Hi! I am from Philadelphia, USA and currently completing an MPhil in Environmental Change and Management at Oxford. Previously, I did my undergraduate studies in environmental engineering at Princeton University, where my research focus was on the environmental trade-offs to agricultural expansion in Zambia. My interests lie at the intersection of environmental science and coding, and I have enjoyed using the ‘big data’ made available by remote sensing to observe how humans are shaping the world around them on a large scale. More recently, I have become more interested in the actual interaction between humans and their environment, particularly in Indigenous communities and through traditional ecological knowledge. These pursuits have come together in my current research project, which seeks to understand how reindeer herding, practiced by the semi-nomadic Nenets people on the Yamal peninsula may be altering or mitigating expected Arctic vegetation change due to climate change.
In Svalbard, I am excited for my first Arctic experiences. Although I’ve always been personally interested in the Arctic, it has only recently become an academic interest of mine, so I am especially looking forward to doing fieldwork in Svalbard. On the course, I hope to improve my knowledge of ecology and become much more aware of the importance and use of plant traits in answering research questions. I will be satisfied if after the course, I can articulate how I might incorporate plant traits into the methodology of my own project. In addition, I am looking forward to meeting the international cohort and learning from the research and experience of the course leaders. I am also excited to work with my team through a full research cycle of developing a question, collecting and analysing data, and exploring, discussing, and presenting the results. Most of my past fieldwork has been more focussed on geology, rather than ecology, so I can’t imagine a better introduction to ecological fieldwork than this course.
I anticipate that most people in Svalbard will believe that climate change is occurring and that its primary cause is anthropogenic carbon emissions. As an American, I have found that this opinion is more widespread in Europe than in the US. Moreover, the Arctic has been warming more rapidly than the rest of the planet with extreme anomalies that could hardly be ignored. However, I also know that Svalbard has significant oil reserves, so I wonder whether there may be people working for drilling companies whose opinion may be shaped by their profession.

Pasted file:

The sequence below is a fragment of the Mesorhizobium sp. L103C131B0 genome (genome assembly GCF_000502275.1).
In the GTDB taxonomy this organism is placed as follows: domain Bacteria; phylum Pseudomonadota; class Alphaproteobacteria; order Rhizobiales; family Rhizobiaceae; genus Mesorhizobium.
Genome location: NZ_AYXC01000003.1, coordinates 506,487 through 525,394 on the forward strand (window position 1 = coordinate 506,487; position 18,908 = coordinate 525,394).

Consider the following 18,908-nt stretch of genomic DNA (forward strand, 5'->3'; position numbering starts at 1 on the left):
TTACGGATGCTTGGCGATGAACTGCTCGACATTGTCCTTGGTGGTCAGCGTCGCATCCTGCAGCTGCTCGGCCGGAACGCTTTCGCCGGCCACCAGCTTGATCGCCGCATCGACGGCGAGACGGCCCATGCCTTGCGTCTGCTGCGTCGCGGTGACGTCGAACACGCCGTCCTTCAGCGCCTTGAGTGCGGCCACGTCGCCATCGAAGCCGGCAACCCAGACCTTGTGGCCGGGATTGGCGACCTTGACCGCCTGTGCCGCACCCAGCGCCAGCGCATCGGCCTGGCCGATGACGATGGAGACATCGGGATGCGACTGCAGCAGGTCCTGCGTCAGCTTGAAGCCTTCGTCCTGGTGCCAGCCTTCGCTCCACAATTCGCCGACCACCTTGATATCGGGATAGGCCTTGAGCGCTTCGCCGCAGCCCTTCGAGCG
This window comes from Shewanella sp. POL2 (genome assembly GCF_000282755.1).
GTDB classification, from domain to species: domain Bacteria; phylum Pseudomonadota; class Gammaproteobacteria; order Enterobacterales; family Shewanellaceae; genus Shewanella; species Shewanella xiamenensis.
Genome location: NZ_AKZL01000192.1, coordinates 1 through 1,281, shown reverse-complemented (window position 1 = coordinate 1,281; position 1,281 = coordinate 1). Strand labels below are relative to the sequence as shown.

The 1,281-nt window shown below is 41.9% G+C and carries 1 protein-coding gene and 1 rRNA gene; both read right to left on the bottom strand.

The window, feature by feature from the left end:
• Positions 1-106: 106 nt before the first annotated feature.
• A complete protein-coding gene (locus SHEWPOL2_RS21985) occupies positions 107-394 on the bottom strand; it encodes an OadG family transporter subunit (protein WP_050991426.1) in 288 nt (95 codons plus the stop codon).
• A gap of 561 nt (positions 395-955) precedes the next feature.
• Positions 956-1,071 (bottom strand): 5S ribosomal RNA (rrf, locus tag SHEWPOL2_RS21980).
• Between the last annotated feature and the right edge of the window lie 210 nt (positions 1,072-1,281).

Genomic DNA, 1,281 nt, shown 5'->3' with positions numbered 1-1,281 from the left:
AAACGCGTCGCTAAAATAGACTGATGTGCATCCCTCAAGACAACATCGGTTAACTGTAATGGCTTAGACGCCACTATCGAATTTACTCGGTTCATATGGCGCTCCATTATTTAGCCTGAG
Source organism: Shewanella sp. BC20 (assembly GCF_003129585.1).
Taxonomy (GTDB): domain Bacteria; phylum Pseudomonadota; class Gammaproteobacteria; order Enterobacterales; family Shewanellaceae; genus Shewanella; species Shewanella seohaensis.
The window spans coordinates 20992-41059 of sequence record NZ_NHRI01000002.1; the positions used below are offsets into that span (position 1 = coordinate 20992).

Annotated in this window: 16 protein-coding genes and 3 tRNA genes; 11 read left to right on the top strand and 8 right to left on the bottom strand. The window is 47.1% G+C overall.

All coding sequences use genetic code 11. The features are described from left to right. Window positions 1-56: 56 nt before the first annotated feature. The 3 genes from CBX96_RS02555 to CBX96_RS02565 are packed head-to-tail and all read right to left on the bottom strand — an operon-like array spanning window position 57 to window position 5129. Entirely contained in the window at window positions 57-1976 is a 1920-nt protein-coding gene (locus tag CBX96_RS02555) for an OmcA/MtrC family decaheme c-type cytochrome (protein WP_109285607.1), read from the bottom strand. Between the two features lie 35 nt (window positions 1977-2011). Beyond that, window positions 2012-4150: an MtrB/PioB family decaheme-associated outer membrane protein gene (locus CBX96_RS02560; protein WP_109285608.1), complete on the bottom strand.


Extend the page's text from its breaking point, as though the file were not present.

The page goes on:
In the US, people hold a range of opinions about climate change, including those who believe it’s not happening, that it’s not caused by humans, that it’s only a minor problem (compared to terrorism, immigration, etc.), and that it requires urgent action. While most people in my academic circles at university were of the latter belief, I also spent a summer canvassing for Environment America, in which I went door-to-door in my hometown talking to people and encouraging them to sign environmental petitions. I found that many people chose not to form their opinion based on the evidence, but rather reached for evidence that supported their preconceived conclusion. Climate change deniers tended to be Trump supporters who would argue that humans couldn’t have such an impact on our large planet or that the concept was some kind of scam to give the government more control. One man even knew what the Milankovitch cycles are and offered that as evidence that climate change is mostly natural. Many others did believe that anthropogenic climate change was a problem, although few were optimistic about the future. I find it disappointing that climate change has become a political issue in the US since science should not be partisan, but I am optimistic that opinions will change as going green continues to become more economically viable. I look forward to discussing these issues further within a great couple of weeks learning about plant traits in Svalbard!